Trading & Building

You can trade and build any number of times and in whichever order you choose. You don’t have to finish your trading before you finish your building. All rules from the original game apply to trades made in Cities and Knights.

City Walls

To build a city wall, you’ll need to pay two brick resources. This is because you can only build walls under cities, and if the Barbarians pillage your city, the wall is also destroyed.

As mentioned earlier, you can never have more than three city walls at any time.


Each knight is labeled on both sides, one side being active and the other inactive. An inactive knight can’t perform any actions.

To hire a knight, you’ll need to pay the bank with one wool and one ore. You can then take a basic knight and place it on the board with its inactive side up. It can be placed on any unoccupied intersection connected to your roads.

Once you have a knight, you can make two special purchases:

  1. Activating a knight (pay one grain)
  2. Promoting a knight (pay one wool and one ore)

You can promote a basic knight to a strong knight or a strong knight to a mighty night, both cost the same.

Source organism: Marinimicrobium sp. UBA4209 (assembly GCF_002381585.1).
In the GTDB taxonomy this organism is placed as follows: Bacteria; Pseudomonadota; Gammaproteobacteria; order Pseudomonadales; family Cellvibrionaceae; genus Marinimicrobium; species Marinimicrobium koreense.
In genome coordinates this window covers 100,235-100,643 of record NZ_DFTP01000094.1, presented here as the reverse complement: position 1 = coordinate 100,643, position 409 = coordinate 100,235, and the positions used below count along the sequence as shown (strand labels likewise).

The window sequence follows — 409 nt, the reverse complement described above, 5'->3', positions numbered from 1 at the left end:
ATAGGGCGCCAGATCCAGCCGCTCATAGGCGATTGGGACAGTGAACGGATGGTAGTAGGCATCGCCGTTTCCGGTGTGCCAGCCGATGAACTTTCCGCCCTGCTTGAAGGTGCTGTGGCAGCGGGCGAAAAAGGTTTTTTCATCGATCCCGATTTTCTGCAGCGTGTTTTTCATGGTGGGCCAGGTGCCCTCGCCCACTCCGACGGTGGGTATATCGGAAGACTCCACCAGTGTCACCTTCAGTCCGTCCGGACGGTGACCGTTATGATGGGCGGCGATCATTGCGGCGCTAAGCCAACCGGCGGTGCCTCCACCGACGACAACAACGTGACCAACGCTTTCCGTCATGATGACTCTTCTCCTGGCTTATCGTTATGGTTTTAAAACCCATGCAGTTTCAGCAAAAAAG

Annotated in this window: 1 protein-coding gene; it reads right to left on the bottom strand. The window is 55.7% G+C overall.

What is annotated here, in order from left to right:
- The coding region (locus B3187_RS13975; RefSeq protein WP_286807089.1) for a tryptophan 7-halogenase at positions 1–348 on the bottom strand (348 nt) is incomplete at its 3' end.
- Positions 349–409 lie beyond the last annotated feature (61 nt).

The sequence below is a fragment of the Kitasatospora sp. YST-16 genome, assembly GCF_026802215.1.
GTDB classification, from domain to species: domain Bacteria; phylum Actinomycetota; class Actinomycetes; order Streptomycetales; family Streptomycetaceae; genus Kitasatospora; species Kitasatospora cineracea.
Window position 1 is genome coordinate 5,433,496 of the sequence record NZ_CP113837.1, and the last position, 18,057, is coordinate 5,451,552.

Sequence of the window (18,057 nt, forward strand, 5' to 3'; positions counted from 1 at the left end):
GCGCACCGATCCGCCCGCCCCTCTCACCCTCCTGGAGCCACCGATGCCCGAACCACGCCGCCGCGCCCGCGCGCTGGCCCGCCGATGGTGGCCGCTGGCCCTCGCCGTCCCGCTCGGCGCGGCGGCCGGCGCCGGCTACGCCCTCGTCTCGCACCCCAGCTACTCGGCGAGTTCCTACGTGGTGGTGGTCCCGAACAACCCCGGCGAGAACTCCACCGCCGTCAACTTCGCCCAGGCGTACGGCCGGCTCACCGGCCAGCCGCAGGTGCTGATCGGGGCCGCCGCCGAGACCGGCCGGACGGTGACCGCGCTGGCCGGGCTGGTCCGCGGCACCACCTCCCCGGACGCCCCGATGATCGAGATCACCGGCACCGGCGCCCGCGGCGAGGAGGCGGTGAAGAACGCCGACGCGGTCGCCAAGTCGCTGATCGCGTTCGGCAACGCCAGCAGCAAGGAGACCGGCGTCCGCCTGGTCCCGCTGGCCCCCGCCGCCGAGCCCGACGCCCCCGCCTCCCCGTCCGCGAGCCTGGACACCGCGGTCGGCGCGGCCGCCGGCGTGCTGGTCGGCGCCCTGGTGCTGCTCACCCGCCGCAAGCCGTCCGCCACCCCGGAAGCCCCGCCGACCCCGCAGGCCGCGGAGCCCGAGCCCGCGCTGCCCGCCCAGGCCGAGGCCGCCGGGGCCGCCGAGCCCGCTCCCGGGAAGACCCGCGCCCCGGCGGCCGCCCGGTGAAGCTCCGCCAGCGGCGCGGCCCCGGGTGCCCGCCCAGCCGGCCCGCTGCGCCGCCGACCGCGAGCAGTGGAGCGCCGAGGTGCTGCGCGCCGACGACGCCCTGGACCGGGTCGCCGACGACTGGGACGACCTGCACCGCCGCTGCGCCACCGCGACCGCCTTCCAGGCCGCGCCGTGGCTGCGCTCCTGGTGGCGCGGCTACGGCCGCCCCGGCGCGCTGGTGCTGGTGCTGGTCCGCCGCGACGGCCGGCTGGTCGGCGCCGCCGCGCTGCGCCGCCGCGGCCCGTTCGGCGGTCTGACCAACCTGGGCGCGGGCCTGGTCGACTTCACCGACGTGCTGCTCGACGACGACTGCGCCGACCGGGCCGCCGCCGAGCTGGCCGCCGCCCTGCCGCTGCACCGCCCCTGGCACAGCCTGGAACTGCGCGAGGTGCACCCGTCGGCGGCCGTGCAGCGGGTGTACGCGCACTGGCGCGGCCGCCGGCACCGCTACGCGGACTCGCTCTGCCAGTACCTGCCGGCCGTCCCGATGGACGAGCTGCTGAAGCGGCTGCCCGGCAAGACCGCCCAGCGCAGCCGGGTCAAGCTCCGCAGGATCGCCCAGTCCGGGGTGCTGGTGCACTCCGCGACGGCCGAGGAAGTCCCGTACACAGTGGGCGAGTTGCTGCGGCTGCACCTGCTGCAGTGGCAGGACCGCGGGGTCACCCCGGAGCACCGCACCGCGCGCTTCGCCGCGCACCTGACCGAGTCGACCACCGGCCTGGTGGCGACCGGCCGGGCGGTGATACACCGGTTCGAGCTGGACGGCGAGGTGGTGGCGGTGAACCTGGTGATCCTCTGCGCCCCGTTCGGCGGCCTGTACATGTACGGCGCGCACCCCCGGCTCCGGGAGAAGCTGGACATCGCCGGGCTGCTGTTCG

However, you can only promote a strong knight to a mighty knight after you have purchased the third-level politics (blue) city improvement.

Playing Progress Cards

After you have rolled the dice, you can play any number of Progress Cards in any order. When you play a Progress Card, resolve all of its effects and place it face up under the progress stack of the matching color.


There are three new commodities in this expansion pack: cloth, coin, and paper. You can trade:

  • Four of the same commodity for one of any commodity or resource
  • Four of any resource for one of any commodity

You need commodities to acquire city improvements.

City Improvements

City improvements are tracked in your flipbook. You can improve in three key areas:

  1. Trade (yellow)
  2. Politics (blue)
  3. Science (green)

These improvements are represented by important buildings you can construct in your cities, such as a library or cathedral.

The first improvement of any type always costs one commodity of the matching type; each improvement subsequently increases by one commodity.

The Metropolis

To develop a metropolis, you’ll need to build city improvements first. However, only three metropolises (one each for politics, trade, and science) can exist in the game at any time. The first player to achieve the fourth level of improvement in these areas may build a metropolis.

A city with a metropolis is worth four victory points.